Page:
Public breastfeeding, Nursing in Public (NIP) or my daughter’s favourite, ‘mama on the move’ is a controversial subject. Particularly in the US it seems, there is a constant stream of press and blog articles about whether it should be allowed at all, let alone discreetly. The lines seem clearly drawn: it is either, “Don’t shove it down my throat” or “my baby has the right to eat whenever and wherever he chooses”.
I have recently been asked some questions about this subject, so I thought I’d have a go at answering them here.
1.What is your opinion/experience on the public’s attitude towards nursing mums?
My own experience was pretty positive. First time round I was on such a high to finally be able to get out of the house with a successfully nursing baby that I was probably oblivious to any funny looks if there were any. I had muddled and struggled through pretty much on my own to surmount early difficulties feeding, so my first experience of public nursing was through necessity and I remember just feeling jublilant that he latched with no fuss and I’d managed to cover my blubbery midriff. After that, there was no stopping us and we nursed anywhere and everywhere we found ourselves. I do remember my Dad feeling a bit uncomfortable, but he never said anything and I appreciated that.
I also remember, on a number of occasions, old ladies coming up to me in the park, or sitting down next to me on the bus to admire the baby and only realising I was feeding when they were up REALLY close. Without exception, I was then treated to a longwinded homily on how lovely it was to see a mother feeding, interspersed with her own recollections of nursing in the blitz or at WI meetings or somesuch!
Second time, I had learnt so much about breastfeeding, and was starting my journey of learning to become a doula and breastfeeding counsellor that I remember almost wishing someone would say something so that I could come back with something from my new repertoire of witty responses. I was only approached once in over 4 years of feeding that nursling – in McDonalds, where I had hastily sat down with a screaming, red-faced daughter. A spotty ‘yoof’ asked me if I could ‘do that in the toilet’, to which I delightedly replied, “would you eat your dinner in the toilet?”, smiled politely and patted my guzzling daughter’s bottom. He scuttled off, as red-faced as my daughter had been minutes before.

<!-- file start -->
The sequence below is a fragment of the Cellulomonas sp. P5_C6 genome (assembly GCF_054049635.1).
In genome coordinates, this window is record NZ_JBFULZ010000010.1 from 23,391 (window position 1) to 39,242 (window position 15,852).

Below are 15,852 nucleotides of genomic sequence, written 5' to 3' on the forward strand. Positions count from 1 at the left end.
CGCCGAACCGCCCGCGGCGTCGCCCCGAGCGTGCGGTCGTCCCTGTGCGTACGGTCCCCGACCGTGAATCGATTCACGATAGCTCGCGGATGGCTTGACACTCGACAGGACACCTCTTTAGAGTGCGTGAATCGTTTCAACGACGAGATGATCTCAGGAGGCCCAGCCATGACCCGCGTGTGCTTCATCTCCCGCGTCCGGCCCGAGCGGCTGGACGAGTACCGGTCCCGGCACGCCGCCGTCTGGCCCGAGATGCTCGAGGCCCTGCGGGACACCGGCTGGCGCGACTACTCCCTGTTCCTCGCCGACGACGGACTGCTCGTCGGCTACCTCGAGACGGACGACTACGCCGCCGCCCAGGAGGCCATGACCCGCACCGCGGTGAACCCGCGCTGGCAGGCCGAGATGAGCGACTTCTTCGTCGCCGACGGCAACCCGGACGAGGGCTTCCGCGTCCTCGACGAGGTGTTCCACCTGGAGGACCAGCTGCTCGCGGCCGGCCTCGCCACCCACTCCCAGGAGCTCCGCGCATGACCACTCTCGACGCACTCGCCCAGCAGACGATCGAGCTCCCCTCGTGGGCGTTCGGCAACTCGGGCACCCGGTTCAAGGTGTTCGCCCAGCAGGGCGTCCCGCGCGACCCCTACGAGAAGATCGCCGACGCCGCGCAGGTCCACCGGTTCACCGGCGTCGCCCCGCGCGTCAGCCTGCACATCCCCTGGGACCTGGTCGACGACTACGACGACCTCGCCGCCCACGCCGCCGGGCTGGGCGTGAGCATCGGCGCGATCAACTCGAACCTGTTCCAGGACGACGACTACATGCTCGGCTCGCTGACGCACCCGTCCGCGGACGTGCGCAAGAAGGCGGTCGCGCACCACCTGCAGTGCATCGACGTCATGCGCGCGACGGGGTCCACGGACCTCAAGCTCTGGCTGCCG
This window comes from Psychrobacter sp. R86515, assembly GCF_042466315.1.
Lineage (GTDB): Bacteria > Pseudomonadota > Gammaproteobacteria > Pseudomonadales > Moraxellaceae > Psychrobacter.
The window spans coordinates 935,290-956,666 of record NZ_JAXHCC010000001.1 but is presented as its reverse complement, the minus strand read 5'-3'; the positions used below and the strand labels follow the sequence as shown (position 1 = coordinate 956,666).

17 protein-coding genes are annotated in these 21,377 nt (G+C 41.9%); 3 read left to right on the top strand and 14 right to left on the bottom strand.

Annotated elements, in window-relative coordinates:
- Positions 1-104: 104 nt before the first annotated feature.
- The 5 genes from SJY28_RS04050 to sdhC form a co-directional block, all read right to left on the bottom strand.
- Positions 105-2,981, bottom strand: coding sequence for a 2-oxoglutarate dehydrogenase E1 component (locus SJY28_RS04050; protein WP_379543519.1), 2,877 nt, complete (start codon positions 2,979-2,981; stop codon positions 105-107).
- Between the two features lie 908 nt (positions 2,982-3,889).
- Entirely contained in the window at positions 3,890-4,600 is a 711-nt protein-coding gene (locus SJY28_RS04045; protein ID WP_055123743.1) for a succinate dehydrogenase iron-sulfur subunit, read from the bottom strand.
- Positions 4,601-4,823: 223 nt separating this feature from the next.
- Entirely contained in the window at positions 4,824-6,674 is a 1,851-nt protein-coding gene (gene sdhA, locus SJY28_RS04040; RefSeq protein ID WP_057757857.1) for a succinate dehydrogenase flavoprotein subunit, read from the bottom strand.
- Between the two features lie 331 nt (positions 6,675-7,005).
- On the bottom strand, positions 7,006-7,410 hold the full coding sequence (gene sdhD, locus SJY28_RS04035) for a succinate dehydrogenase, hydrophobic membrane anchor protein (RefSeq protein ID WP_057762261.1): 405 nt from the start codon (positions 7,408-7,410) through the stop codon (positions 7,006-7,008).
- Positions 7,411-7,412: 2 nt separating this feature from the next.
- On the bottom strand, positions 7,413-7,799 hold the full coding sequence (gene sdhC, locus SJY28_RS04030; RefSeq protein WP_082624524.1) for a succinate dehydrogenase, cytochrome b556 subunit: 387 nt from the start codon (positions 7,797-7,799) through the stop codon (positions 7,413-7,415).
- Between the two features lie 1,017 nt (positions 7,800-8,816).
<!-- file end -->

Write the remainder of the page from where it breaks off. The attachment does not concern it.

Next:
You see, I had done a lot of thinking about this subject by then. I had realised that I had a debt to pay to my parents, who had brought me up not to be ashamed of my body. Despite the fact that neither myself or my brother had been breastfed, I grew up somehow understanding that nursing a baby is a normal part of being a mother, just as the pigs and sheep and cows fed their young on the farms my Agricultural Journalist father had taken me to as a child.
I had learnt that babies are born to nurse little and often. They have tiny tummys. They have a hard-wired, overarching need to suckle – for food, for drink, for reassurance, emotional stability and a 1000 and one other things.
I had also learnt about the culture we live in – one that is very different to many around the world. Did you know that the majority of cultures do not place any sexual or erogenous status on breasts? Most see breasts as feeding tools for babies. Full stop.
We live in a culture where breasts are big business. They titillate and excite. They sell cars. Lives and fortunes are built on them. Their primary function has been almost forgotten.
We live in a culture in which breastfeeding has begun to be seen as an ‘exchange of bodily fluids’ or likened to other functions where fluid exits the body – like urination. The magic that is a woman’s ability to totally sustain her child’s growth and development, whilst simultaneously shoring up his immature immune system, has been lost in the mists of time; a secret that seems kept safe only by the knowledge-keepers (scientists, public health professionals and lactation experts).
I also knew by then that there are many who benefit financially from keeping these secrets safe from ordinary mothers. It is in their interest to subtly endorse mothers’ understandable shyness or trepidation at the prospect of giving ‘Mama on the Move’. Maybe, if it means not offending people’s delicate sensibilities, or not having to wear a tent, or learning how to nurse without showing a milimetre of skin, it’s easier to pump and give a bottle when out? Perhaps it’s even easier to give a bottle of formula in public?
Mothers imbibe the notion that they must protect themselves from embarrassment and the easiest way to do that is to put money into the hands of bottle and formula manufacturers.
Many, especially young mothers, suspect that breastfeeding in public is somehow a slur on their moral standing. I’ve heard more than one teenage mother say that she’s not going to breastfeed because ‘getting my tits out will make me look like a slag’.
Many big businesses benefit from keeping us ignorant – to such an extent that it has become necessary to pass legislation underscoring our right to nurse where our baby chooses.